In 1966, President Lyndon Johnson and Defense Secretary Robert McNamara were desperate to find additional troops for the Vietnam War, but they feared that they would alienate middle-class voters if they drafted college boys or sent Reservists and National Guardsmen to Vietnam. So, on October 1, 1966, McNamara lowered mental standards and inducted thousands of low-IQ men.
Read alsoMashed Up
From ancient times to the present day, writers and thinkers have remarked on the unique power of music to evoke emotions, signal identity, and bond or divide entire societies, all without the benefit of literal representation. Even if we can’t say precisely what our favorite melody means, we know very well what kind of effect it has on us, and on…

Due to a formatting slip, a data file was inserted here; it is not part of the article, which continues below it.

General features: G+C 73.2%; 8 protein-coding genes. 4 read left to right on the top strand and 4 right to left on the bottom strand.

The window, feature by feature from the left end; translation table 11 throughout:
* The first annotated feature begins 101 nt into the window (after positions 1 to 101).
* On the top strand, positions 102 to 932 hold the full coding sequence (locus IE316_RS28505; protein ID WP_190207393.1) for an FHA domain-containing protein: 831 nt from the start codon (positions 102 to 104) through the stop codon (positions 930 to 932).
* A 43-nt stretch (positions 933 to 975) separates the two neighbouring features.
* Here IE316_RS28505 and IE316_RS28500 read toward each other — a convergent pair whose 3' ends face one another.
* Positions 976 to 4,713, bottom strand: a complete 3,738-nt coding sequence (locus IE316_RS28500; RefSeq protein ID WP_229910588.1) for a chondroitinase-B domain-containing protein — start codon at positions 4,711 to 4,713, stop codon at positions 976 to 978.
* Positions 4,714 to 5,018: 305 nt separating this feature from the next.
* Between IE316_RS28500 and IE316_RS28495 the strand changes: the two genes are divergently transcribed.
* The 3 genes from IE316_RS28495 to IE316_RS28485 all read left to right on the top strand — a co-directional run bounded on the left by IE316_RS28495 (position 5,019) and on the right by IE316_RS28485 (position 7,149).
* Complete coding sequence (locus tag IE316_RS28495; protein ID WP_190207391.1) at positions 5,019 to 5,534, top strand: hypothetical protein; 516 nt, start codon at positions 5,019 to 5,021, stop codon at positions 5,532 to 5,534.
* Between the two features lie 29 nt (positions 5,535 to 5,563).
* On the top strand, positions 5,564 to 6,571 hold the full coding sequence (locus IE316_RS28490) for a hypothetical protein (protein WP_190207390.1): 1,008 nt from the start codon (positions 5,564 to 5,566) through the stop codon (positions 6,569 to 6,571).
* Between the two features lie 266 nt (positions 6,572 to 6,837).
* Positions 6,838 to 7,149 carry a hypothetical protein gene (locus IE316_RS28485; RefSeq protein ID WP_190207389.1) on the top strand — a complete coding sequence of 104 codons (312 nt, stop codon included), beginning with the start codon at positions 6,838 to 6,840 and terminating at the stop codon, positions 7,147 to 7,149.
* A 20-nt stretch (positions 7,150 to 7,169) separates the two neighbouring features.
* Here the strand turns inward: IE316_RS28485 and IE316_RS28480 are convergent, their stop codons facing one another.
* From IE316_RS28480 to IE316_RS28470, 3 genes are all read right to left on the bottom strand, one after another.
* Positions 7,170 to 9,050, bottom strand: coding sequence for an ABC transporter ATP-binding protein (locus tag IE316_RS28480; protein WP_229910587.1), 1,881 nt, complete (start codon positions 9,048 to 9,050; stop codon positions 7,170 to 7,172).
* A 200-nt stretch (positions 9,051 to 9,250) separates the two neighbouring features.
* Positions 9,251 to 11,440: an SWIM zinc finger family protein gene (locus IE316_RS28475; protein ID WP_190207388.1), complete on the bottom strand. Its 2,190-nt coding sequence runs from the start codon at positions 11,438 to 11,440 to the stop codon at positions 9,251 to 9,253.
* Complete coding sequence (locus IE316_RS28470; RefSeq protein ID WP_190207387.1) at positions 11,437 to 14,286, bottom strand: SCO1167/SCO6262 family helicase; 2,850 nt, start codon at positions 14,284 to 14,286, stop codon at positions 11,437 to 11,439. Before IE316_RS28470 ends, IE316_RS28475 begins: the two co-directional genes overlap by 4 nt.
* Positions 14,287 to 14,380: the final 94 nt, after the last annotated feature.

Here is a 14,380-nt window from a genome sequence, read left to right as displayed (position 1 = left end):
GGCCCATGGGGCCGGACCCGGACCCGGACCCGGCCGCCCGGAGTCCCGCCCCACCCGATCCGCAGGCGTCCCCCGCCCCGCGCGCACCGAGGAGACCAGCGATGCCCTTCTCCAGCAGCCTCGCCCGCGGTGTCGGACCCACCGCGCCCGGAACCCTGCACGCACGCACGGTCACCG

Altogether, 354,000 of these men were taken into the Armed Forces and a large number of them were sent into combat. Many military men, including William Westmoreland, the commanding general in Vietnam, viewed McNamara’s program as a disaster. Because many of the substandard men were incompetent in combat, they endangered not only themselves but their comrades as well. Their death toll was appallingly high.
In addition to low-IQ men, tens of thousands of other substandard troops were inducted, including criminals, misfits, and men with disabilities.
This book tells the story of the men caught up in McNamara’s folly.